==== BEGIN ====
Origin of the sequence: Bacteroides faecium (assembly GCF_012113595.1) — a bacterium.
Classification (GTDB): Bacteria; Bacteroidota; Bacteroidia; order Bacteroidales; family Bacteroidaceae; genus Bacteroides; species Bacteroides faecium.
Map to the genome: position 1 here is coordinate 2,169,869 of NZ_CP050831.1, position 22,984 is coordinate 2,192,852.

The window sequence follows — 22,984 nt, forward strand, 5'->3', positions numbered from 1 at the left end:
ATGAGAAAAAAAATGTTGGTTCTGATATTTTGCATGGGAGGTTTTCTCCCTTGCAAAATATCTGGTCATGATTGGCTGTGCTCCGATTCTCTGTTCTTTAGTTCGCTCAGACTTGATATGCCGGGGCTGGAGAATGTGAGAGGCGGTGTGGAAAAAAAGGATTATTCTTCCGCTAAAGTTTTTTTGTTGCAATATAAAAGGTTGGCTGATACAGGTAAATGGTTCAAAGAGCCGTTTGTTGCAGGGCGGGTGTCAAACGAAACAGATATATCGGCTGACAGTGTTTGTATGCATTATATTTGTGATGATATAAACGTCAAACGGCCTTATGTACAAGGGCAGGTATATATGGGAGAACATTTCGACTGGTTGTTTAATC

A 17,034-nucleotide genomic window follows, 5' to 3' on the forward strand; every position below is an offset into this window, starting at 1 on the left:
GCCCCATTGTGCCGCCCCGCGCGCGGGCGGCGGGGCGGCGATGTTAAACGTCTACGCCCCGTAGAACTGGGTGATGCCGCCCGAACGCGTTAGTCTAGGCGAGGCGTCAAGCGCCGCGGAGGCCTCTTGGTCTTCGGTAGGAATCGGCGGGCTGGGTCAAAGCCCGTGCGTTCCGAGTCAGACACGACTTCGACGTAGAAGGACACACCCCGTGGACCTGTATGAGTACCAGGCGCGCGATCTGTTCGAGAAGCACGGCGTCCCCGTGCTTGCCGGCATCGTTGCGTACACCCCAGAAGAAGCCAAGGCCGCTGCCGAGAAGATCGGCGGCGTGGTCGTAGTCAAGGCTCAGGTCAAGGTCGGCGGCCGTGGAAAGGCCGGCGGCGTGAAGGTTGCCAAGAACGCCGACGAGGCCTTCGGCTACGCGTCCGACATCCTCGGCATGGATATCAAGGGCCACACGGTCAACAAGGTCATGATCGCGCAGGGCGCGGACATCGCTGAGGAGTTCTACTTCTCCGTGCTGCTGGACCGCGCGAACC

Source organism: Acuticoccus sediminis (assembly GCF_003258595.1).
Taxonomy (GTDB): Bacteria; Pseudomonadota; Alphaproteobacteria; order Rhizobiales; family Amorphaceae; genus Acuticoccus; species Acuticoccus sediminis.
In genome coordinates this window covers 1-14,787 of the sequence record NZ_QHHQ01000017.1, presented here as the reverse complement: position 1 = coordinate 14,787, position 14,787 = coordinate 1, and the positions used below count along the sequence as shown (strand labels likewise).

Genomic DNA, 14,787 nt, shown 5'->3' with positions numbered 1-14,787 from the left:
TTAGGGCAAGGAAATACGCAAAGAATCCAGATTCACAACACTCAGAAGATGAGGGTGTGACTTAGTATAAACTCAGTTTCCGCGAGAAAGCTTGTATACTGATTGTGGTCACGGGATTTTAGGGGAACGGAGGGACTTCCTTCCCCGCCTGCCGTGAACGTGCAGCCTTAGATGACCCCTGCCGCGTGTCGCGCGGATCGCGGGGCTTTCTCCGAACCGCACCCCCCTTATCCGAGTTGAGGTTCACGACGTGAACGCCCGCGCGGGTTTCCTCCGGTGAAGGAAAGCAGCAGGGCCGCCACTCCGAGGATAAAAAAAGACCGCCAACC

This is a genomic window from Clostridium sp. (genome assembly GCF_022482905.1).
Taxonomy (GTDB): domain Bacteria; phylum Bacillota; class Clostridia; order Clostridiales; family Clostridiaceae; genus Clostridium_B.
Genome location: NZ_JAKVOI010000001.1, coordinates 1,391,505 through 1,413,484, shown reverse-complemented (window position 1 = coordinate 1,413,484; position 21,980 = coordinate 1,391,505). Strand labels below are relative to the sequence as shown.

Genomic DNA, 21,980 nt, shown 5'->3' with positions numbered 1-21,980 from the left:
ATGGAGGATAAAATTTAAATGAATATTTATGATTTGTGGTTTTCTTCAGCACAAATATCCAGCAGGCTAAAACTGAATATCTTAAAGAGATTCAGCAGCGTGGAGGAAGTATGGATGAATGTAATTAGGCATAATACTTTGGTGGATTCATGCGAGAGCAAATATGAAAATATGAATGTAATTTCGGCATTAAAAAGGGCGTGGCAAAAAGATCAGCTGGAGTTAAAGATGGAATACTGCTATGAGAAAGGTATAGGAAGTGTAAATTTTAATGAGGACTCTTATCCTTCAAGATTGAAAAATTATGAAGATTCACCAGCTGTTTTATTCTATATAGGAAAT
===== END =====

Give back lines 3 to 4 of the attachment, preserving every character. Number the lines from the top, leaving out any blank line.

Map to the genome: position 1 here is coordinate 2,169,869 of NZ_CP050831.1, position 22,984 is coordinate 2,192,852.

The window sequence follows — 22,984 nt, forward strand, 5'->3', positions numbered from 1 at the left end: